• It could add up to be more expensive - even though land-based tours tend to be less expensive, if you are doing three independent activities per day and eating at the best restaurants, this could end up costing more than a cruise.
    • Your guides may or may not be experts- all naturalist guides are good, but not all of them speak perfect English or have university degrees in ecology.


    How long should you go?

    If you decide to do a cruise, the options are a bit more limited since the itineraries are already planned, but you can always add more days onto the end of your cruise with a land-based tour if you want to explore more. Cruises tend to be 5-days, 8-days, and 16-days. There are longer options, but these are usually geared more towards diving or conservation tours, one of the itineraries we recommend the most is the itinerary B run by the Natural Paradise Galapagos cruise, a real immersion into some of the highlights of the Galapagos archipelago.

    If you are doing a land-based tour, then you can decide how long you want to stay. Since the best land-based tours visit multiple islands, it’s a good idea to budget a few days on each of the islands where you’re staying so that you have ample time to explore all of the accessible visitor sites.

    What’s your budget?

    If you’re planning a cruise, then your budget will determine a lot. There are boats for every price range, from budget class to luxury, and you mostly get what you pay for:

    • The budget boats will tend to offer smaller cabins, a much more casual setting, and boats that are simpler, including perhaps less deck space, fewer amenities, a limited menu, etc. that help keep the price in check; guides might not speak as fluently or have as comprehensive knowledge of the sites.
    • Mid-range & first class vessels offer comfortable accommodations - though not quite luxurious - more onboard amenities, and overall better guides. This is one of the best avenues for people who want a great cruise but can’t quite afford the luxury options.
    • Luxury yachts are the top of the line Galapagos boats, often featuring on-board amenities like exercise rooms, ample sun decks, a Jacuzzi, and a comfortable lounge. Dining will feature an international and local menu prepared by gourmet chefs. Cabins are all you would expect from a five-star hotel suite, usually including a balcony or floor-to-ceiling windows. And the guides are almost always university-educated bilingual or multilingual naturalists.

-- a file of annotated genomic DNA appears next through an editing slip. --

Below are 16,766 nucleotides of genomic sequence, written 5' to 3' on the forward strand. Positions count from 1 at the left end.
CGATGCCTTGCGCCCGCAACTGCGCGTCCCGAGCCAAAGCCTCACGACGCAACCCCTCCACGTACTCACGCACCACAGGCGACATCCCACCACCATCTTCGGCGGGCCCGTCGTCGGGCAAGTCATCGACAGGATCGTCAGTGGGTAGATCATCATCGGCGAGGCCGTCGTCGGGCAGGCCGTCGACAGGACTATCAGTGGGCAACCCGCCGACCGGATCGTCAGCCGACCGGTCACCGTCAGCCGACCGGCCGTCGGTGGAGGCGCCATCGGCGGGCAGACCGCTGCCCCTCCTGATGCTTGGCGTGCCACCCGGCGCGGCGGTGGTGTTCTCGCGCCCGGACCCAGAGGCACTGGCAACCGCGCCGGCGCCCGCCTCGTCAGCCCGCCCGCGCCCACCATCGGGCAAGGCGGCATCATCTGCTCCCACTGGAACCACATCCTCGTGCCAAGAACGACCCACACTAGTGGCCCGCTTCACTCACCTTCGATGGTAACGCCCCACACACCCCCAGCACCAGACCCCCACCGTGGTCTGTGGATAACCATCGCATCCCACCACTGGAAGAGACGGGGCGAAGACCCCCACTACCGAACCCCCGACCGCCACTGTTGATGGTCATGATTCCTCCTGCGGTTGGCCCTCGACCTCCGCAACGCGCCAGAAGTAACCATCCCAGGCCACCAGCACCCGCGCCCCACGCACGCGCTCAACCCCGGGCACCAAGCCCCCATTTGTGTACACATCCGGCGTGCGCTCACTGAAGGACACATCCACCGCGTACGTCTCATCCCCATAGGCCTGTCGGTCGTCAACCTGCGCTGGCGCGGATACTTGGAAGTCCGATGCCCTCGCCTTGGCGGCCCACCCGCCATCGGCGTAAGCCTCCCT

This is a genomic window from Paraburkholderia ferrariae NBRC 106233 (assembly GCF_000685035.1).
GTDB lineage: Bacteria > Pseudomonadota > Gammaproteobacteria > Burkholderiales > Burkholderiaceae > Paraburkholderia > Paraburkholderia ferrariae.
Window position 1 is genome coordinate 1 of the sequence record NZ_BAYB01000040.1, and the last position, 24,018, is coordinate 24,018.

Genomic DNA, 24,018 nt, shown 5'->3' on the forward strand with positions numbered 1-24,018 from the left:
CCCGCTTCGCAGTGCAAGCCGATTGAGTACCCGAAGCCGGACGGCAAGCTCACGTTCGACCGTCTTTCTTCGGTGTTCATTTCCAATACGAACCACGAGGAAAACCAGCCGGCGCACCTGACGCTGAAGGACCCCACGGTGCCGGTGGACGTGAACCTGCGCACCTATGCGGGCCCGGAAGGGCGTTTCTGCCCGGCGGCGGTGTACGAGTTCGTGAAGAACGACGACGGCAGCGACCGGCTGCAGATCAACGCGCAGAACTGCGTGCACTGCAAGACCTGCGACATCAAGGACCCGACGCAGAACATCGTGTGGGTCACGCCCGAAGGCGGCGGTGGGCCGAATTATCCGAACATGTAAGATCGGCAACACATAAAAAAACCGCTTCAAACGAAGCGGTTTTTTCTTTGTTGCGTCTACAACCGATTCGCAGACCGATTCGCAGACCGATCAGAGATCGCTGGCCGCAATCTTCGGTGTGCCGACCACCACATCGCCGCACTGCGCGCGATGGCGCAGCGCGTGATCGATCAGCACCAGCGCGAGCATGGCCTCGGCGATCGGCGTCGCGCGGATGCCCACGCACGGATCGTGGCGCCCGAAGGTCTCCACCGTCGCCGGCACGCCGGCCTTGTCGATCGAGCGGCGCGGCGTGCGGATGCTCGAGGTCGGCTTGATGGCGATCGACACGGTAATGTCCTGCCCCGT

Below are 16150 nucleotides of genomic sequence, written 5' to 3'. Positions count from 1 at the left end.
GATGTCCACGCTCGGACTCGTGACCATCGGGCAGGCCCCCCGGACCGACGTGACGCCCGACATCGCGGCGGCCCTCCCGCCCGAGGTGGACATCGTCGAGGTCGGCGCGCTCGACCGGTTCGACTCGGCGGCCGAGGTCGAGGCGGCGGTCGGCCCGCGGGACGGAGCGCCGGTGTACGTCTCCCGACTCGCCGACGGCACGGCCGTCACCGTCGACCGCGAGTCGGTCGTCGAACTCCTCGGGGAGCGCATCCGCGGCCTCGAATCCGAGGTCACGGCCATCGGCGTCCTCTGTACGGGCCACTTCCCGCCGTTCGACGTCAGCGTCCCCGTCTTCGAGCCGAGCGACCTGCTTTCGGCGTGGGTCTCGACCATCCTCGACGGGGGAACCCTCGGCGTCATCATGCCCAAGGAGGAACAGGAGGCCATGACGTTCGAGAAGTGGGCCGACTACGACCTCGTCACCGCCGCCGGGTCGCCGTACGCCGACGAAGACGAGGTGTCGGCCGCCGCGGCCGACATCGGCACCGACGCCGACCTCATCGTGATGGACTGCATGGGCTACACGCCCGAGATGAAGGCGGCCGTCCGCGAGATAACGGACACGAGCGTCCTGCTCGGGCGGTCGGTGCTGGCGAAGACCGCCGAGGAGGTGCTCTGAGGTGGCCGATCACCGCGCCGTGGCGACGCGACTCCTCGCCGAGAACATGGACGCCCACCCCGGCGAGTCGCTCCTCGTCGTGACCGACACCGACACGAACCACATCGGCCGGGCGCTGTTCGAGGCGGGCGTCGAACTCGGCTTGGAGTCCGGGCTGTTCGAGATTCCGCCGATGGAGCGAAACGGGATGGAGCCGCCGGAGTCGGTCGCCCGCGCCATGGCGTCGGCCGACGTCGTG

If you’re planning a land-based excursion, then there are hotels and hostels to match your price range as well. On each island you’ll find both hostels and five-star hotels.

    • Hostels will have much simpler, clean rooms that may or may not have a private bathroom with hot running water, depending on where you’re staying; this is a good option if you’re more focused on the activities and don’t mind sacrificing a bit of the creature comforts.
    • Mid-range hotels are on par with normal hotels in the US, featuring private bathrooms, daily maid service, and overall more comfortable accommodations.
    • The five-star hotels are opulent in their luxury, frequently hosting their own restaurant, pool, spa, garden, or Jacuzzi (and sometimes all of them!). Expect room service, fruit & champagne baskets, exclusive beachfront access, and all-inclusive packages for all occasions, from family vacations to honeymoons.
    By Ecuador & Galapagos Insiders
    By Ecuador & Galapagos Insiders
    Ecuador & Galapagos Insiders is a leading travel company based in Ecuador and run by local tour guides and travel specialists, we are happy to provide expert and free trip planning advice, no commitment fee involved.
    Ecuador and Galapagos Insiders